Lisa, with (left to right) Jema, Amy and Eva

Lisa, with (left to right) Jema, Amy and Eva

Northumberlandia was a revelation, as well as providing the opportunity to meet a lovely blogging friend.   But chilly wasn’t the word!


An aerial view

An aerial view

Now that you have a good idea of the north east, I’d better tell you a little bit about “Abroad”.

Since leaving home for London as an 18 year old, I’ve always wanted to be “somewhere else”.  I loved the big city, but I soon realised that there was a lot of world out there.  Over the years I’ve covered a fair bit of ground, though never as much as I would like.  Isn’t it funny how some people are “home bodies”?  I’m married to one!  When we were younger he was happy to hop around the Greek Islands with me.  We both had a love affair with Italy, and it was so easy to feed our small son pasta.  A couple of trips to the States were followed by Canary Islands and Madeira. Having a Winter birthday, but loving the sun, these islands had a strong pull for me.

I’d always watched “A Place in the Sun” and the idea of retiring abroad had huge appeal.  On a first ever visit to Portugal, an impulsive decision was made.  My husband is in no way an impetuous person, but something about the gentleness and old-fashioned values of the Portuguese made a big impression on him.  My research had led me to Tavira in the Eastern Algarve, and I was delighted to find that we both loved it.  My Personal A-Z of Portugal will introduce you to some of the beautiful places we’ve found since.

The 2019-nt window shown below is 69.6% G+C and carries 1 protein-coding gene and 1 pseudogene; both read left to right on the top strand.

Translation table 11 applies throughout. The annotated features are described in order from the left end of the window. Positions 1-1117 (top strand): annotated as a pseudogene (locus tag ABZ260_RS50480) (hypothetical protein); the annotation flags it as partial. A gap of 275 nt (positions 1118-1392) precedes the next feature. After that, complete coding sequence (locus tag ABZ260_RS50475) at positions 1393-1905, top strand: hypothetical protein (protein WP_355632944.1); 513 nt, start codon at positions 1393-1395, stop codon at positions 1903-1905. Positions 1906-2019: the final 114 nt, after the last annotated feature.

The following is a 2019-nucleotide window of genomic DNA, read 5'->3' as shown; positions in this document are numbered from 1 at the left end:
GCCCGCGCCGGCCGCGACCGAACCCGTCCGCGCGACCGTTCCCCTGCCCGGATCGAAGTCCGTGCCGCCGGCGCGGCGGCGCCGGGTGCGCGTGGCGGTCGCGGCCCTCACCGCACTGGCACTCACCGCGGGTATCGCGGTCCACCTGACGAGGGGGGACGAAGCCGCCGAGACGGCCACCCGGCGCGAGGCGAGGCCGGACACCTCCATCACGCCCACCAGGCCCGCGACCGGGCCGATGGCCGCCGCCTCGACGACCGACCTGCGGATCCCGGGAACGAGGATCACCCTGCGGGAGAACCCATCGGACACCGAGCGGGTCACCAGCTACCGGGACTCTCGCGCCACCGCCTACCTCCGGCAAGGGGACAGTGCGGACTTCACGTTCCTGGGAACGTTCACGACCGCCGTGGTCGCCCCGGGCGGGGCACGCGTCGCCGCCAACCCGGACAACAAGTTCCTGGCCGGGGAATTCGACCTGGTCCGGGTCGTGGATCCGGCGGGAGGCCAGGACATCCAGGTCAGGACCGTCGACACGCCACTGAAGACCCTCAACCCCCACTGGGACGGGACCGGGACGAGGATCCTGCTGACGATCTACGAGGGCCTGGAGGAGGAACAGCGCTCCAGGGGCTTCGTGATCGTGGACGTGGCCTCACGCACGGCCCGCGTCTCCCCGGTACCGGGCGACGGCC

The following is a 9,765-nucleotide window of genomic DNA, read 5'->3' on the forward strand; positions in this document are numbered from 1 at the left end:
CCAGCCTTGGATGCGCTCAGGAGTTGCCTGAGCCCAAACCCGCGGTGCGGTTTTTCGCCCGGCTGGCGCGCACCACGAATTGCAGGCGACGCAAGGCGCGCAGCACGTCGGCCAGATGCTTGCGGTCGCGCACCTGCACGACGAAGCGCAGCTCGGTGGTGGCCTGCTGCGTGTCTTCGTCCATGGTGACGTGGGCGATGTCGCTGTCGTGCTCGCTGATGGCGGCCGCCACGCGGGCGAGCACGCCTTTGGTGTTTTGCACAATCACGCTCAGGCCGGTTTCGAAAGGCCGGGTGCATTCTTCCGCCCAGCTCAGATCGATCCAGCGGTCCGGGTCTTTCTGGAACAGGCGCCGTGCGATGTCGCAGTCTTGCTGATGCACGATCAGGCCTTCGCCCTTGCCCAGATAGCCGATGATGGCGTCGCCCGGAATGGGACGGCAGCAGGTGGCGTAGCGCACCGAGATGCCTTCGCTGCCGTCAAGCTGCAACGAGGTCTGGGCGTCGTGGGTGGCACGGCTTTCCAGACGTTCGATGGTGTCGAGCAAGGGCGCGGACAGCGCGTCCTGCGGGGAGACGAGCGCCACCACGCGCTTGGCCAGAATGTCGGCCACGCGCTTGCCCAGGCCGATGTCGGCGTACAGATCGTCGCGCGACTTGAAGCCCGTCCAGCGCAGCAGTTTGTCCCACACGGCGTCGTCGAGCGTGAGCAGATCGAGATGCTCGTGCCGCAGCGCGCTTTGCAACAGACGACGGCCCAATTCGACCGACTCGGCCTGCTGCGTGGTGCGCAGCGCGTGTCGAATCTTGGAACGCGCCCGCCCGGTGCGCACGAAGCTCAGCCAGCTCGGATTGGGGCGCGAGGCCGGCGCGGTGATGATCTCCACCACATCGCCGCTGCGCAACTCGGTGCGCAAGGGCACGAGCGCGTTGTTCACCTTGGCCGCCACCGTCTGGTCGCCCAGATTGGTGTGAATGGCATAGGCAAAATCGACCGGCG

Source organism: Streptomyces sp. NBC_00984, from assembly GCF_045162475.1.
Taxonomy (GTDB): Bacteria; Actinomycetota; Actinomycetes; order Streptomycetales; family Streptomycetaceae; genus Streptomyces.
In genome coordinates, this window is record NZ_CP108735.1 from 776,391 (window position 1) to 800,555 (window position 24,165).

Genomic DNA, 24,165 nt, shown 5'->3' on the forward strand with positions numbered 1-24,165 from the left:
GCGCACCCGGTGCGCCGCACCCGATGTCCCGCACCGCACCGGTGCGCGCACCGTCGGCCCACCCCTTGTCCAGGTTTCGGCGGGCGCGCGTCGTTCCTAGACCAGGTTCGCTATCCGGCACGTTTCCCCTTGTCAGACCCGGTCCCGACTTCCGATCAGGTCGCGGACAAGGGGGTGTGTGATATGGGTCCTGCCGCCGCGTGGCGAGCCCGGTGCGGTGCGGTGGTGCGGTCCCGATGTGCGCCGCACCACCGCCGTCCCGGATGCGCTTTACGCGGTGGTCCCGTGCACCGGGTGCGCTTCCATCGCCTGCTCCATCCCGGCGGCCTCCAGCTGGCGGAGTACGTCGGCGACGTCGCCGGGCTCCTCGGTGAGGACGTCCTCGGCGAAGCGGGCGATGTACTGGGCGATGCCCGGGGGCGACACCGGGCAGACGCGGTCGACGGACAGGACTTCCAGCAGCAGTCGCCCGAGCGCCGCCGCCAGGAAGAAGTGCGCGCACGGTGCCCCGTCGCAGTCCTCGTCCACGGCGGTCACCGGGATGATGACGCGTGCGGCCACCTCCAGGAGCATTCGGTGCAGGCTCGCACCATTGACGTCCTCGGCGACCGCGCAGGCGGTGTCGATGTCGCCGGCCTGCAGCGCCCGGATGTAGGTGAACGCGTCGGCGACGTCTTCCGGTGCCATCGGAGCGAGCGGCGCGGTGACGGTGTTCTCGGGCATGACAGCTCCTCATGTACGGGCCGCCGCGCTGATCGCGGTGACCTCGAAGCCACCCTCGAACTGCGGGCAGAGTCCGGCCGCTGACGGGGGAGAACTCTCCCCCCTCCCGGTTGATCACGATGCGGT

Life can be very strange sometimes can’t it, and we hadn’t made any serious plan to move abroad when something quite extraordinary happened.  I discovered that I had aunts and uncles, of whom I knew nothing, living in Poland.  Not to mention 26 cousins!  The story of my family and travels in that country are the subject of My Personal A-Z of Poland.

I sometimes wish I could curb the wanderlust, but it’s very much a part of me.  Just occasionally I manage to persuade my husband that an exciting trip is necessary.  Imagine the thrill of Barcelona!  I loved that city so much!  Gaudi and the Sagrada Familia will always have a special place in my heart.


This figure looks down on the city- with compassion?

The trip far exceeded my expectations and I have written numerous posts about it, including a day trip to delicious Girona, with its bridges and many cloistered arcades.  If ever you go, consider the Flower Festival in May.



I neglected to keep this page up to date, but I’m reluctant to delete it.  In April 2018 we made the monumental decision to sell our UK home, and move permanently to the Algarve.  By November we were packed up and gone.  After 3 months we obtained resident status.  The story continues to unfold.  What next?  I’m just beginning to understand the potential.

I hope you’ll find something within these pages that you like.  Feel free to browse, won’t you?


  1. I just discovered your blog and I can totally relate to your wanderlust spirit. I have done quite a bit of traveling these past few years and plan to retire soon so not sure where that will bring me. I love your photos and it makes me want to revisit my trip to England from a few years ago.


  2. Love the snowmen!! And when I saw Whitby, I thought of the other Whitby… in New Zealand, named after Captain Cook of course! I am in awe of that bow on the Demarucci. I have not seen a ship like this myself! Gorgeous decoration.